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ARS Scientists Devise New Test for E. coli O157 in Water

By Sharon Durham
March 6, 2002

Agricultural Research Service scientists have developed a rapid, easy-to-use testto detect and count E. coli O157:H7 bacteria in natural and constructed bodies of water. ARS microbiologists Dan Shelton and Jeff Karns in the Animal Waste Pathogen Laboratory, Beltsville, Md., developed the test, which uses magnetic beads to detect the pathogen.

The magnetic beads are coated with anti-E. coli monoclonal antibodies that bind to the bacteria, making it possible to count the bacteria. Current testing methods are designed only to detect the bacteria, but not to measure how many are present. The number of E. coli bacteria present is crucial information since the levels that cause infection can vary from person to person, depending on the person’s health status. Also, the new method makes it possible to detect E. coli in water samples in a day or less, compared with traditional testing that can take up to four days to complete.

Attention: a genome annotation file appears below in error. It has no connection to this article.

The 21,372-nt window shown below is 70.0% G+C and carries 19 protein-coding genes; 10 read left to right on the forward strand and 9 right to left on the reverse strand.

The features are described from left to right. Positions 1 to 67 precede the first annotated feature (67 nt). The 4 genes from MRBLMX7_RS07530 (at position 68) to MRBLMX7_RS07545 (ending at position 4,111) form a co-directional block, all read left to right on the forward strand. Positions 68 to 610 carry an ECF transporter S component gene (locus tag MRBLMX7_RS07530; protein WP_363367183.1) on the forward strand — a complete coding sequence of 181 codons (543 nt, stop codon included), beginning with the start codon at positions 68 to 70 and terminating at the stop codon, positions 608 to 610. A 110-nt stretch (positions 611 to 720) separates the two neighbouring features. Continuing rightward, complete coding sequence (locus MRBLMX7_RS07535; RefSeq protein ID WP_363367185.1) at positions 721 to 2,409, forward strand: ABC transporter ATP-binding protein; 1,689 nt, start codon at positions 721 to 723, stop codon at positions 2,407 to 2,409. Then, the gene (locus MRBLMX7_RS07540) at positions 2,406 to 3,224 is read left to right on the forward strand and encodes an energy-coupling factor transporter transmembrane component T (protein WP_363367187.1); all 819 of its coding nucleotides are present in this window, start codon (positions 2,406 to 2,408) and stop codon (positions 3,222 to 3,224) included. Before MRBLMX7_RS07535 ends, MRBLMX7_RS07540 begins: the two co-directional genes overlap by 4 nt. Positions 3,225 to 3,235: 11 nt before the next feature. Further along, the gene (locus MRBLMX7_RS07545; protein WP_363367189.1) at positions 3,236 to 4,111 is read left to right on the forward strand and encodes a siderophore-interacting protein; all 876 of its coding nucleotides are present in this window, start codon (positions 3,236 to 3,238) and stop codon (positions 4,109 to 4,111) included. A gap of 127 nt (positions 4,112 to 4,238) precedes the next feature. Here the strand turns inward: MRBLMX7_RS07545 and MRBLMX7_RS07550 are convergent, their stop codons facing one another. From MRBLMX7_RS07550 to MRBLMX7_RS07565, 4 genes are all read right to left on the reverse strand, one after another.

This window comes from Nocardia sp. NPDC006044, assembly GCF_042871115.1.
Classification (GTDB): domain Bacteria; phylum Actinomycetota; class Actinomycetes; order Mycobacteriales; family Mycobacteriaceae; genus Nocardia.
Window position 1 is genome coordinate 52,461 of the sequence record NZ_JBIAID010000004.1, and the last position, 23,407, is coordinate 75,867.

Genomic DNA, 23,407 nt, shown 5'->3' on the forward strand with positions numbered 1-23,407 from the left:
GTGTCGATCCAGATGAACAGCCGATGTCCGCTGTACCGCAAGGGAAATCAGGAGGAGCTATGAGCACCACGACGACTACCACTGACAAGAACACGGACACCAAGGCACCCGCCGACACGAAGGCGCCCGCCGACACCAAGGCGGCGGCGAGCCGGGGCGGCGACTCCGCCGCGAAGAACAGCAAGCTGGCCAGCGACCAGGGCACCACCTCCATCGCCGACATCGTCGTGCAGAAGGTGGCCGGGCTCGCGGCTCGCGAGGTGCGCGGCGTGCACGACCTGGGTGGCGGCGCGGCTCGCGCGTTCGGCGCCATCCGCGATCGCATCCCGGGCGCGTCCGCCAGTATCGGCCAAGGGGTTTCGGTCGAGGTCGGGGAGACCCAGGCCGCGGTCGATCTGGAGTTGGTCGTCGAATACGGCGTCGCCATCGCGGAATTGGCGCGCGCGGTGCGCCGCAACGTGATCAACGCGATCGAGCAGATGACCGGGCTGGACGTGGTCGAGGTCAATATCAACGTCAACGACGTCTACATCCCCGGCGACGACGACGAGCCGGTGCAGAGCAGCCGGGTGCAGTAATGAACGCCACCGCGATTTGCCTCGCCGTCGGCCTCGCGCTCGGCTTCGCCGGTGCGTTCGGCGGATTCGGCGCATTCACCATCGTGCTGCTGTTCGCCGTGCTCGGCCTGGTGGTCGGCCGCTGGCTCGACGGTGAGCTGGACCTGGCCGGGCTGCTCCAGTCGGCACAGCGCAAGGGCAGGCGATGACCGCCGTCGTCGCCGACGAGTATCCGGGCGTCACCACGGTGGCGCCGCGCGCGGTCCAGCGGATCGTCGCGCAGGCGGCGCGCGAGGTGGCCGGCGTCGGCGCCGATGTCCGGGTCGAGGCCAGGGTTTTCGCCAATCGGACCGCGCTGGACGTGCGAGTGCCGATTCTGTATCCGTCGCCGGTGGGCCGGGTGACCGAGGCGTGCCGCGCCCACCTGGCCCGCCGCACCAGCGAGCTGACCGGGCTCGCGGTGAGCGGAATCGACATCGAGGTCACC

Usually spread in contaminated food, E. coli is sometimes waterborne. In 1998, an E. coli outbreak occurred at an Atlanta, Ga., water park, causing the hospitalization of several children. E. coli can cause diarrhea, hemorrhagic colitis and hemolytic uremic syndrome (HUS). HUS can result in destruction of red blood cells, damage to the lining of blood vessel walls and, in severe cases, kidney failure.

Investigations are under way to assure no other bacteria cross-react with the magnetic beads. However, if this test proves to be accurate and selective, it should allow for detection of E. coli in a variety of liquid samples, such as swimming pools and other recreational water.

ARS is the U.S. Department of Agriculture’s chief scientific research agency.

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